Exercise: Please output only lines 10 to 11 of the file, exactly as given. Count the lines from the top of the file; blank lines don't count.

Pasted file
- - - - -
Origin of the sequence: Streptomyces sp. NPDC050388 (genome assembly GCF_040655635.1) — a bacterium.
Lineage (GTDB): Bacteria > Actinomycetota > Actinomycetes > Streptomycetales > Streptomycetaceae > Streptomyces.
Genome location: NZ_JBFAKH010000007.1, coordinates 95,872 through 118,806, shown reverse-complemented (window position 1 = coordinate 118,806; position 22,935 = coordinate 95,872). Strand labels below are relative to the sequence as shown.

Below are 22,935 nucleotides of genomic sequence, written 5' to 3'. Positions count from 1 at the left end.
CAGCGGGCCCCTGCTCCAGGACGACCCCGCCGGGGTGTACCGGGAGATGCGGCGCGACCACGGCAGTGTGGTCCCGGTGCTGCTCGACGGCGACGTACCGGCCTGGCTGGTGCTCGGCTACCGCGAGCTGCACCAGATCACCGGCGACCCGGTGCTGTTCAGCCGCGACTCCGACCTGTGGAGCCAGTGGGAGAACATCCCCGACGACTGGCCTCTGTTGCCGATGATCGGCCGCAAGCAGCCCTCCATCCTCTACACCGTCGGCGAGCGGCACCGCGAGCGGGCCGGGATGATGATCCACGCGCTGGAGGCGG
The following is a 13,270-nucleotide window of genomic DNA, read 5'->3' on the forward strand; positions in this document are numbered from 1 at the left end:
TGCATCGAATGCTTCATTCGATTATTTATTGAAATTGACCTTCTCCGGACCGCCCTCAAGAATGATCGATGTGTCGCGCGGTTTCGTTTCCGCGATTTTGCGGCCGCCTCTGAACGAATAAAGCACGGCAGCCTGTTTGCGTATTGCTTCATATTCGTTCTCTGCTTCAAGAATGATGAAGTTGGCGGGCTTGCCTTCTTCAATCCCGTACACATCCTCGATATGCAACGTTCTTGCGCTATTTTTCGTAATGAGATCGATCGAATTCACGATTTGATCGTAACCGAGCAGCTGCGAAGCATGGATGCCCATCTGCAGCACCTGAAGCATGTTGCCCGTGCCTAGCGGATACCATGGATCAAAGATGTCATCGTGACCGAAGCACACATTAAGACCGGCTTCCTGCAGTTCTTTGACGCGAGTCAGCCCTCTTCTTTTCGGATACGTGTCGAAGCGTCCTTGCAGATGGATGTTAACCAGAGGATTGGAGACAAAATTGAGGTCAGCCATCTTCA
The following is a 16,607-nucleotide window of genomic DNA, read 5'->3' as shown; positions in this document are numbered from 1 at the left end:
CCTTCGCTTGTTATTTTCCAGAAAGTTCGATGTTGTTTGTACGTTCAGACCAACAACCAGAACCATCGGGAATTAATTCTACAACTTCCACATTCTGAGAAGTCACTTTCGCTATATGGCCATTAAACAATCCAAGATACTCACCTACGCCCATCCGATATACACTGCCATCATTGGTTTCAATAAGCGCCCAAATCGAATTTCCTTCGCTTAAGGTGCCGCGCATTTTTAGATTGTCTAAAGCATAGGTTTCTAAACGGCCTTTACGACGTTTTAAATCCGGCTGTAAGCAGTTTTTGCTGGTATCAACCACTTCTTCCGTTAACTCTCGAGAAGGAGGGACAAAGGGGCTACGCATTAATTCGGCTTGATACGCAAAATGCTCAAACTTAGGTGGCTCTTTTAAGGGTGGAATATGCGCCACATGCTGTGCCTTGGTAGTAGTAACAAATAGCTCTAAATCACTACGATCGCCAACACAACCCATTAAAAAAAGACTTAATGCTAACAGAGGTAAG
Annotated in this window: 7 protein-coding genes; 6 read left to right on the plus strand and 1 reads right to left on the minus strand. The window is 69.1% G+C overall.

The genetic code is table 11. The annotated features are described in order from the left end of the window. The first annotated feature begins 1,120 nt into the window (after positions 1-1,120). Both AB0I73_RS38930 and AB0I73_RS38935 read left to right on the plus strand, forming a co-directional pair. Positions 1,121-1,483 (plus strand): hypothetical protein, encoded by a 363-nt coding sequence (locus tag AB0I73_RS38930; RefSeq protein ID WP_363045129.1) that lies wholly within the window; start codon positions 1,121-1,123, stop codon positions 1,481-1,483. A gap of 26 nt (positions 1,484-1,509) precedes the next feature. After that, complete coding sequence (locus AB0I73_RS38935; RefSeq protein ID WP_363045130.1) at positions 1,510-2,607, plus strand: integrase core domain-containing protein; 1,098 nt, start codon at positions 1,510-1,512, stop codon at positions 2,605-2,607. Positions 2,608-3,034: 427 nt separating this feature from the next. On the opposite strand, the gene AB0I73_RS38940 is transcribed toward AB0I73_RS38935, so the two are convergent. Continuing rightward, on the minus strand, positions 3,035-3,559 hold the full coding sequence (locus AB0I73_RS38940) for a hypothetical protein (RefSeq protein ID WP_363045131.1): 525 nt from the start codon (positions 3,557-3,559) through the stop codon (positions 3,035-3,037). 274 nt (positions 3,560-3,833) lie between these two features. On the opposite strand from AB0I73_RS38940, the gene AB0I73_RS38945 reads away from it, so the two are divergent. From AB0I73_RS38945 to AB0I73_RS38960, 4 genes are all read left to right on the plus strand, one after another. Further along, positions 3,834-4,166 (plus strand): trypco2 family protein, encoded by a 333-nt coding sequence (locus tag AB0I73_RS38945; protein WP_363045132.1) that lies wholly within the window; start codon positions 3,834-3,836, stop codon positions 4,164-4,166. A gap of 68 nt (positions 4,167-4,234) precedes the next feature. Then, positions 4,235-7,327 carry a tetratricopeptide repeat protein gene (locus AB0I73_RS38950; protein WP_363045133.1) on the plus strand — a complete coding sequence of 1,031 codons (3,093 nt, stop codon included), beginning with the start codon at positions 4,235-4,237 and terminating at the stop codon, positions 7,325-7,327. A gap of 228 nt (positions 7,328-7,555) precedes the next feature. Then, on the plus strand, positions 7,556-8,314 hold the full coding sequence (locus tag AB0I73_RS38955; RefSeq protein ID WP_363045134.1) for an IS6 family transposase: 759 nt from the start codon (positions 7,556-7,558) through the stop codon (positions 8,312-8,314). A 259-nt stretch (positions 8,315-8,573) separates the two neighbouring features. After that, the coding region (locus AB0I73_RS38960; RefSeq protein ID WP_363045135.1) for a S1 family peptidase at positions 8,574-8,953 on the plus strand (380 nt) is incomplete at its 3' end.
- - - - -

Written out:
Annotated in this window: 7 protein-coding genes; 6 read left to right on the plus strand and 1 reads right to left on the minus strand. The window is 69.1% G+C overall.

The genetic code is table 11. The annotated features are described in order from the left end of the window. The first annotated feature begins 1,120 nt into the window (after positions 1-1,120). Both AB0I73_RS38930 and AB0I73_RS38935 read left to right on the plus strand, forming a co-directional pair. Positions 1,121-1,483 (plus strand): hypothetical protein, encoded by a 363-nt coding sequence (locus tag AB0I73_RS38930; RefSeq protein ID WP_363045129.1) that lies wholly within the window; start codon positions 1,121-1,123, stop codon positions 1,481-1,483. A gap of 26 nt (positions 1,484-1,509) precedes the next feature. After that, complete coding sequence (locus AB0I73_RS38935; RefSeq protein ID WP_363045130.1) at positions 1,510-2,607, plus strand: integrase core domain-containing protein; 1,098 nt, start codon at positions 1,510-1,512, stop codon at positions 2,605-2,607. Positions 2,608-3,034: 427 nt separating this feature from the next. On the opposite strand, the gene AB0I73_RS38940 is transcribed toward AB0I73_RS38935, so the two are convergent. Continuing rightward, on the minus strand, positions 3,035-3,559 hold the full coding sequence (locus AB0I73_RS38940) for a hypothetical protein (RefSeq protein ID WP_363045131.1): 525 nt from the start codon (positions 3,557-3,559) through the stop codon (positions 3,035-3,037). 274 nt (positions 3,560-3,833) lie between these two features. On the opposite strand from AB0I73_RS38940, the gene AB0I73_RS38945 reads away from it, so the two are divergent. From AB0I73_RS38945 to AB0I73_RS38960, 4 genes are all read left to right on the plus strand, one after another. Further along, positions 3,834-4,166 (plus strand): trypco2 family protein, encoded by a 333-nt coding sequence (locus tag AB0I73_RS38945; protein WP_363045132.1) that lies wholly within the window; start codon positions 3,834-3,836, stop codon positions 4,164-4,166. A gap of 68 nt (positions 4,167-4,234) precedes the next feature. Then, positions 4,235-7,327 carry a tetratricopeptide repeat protein gene (locus AB0I73_RS38950; protein WP_363045133.1) on the plus strand — a complete coding sequence of 1,031 codons (3,093 nt, stop codon included), beginning with the start codon at positions 4,235-4,237 and terminating at the stop codon, positions 7,325-7,327. A gap of 228 nt (positions 7,328-7,555) precedes the next feature. Then, on the plus strand, positions 7,556-8,314 hold the full coding sequence (locus tag AB0I73_RS38955; RefSeq protein ID WP_363045134.1) for an IS6 family transposase: 759 nt from the start codon (positions 7,556-7,558) through the stop codon (positions 8,312-8,314). A 259-nt stretch (positions 8,315-8,573) separates the two neighbouring features. After that, the coding region (locus AB0I73_RS38960; RefSeq protein ID WP_363045135.1) for a S1 family peptidase at positions 8,574-8,953 on the plus strand (380 nt) is incomplete at its 3' end.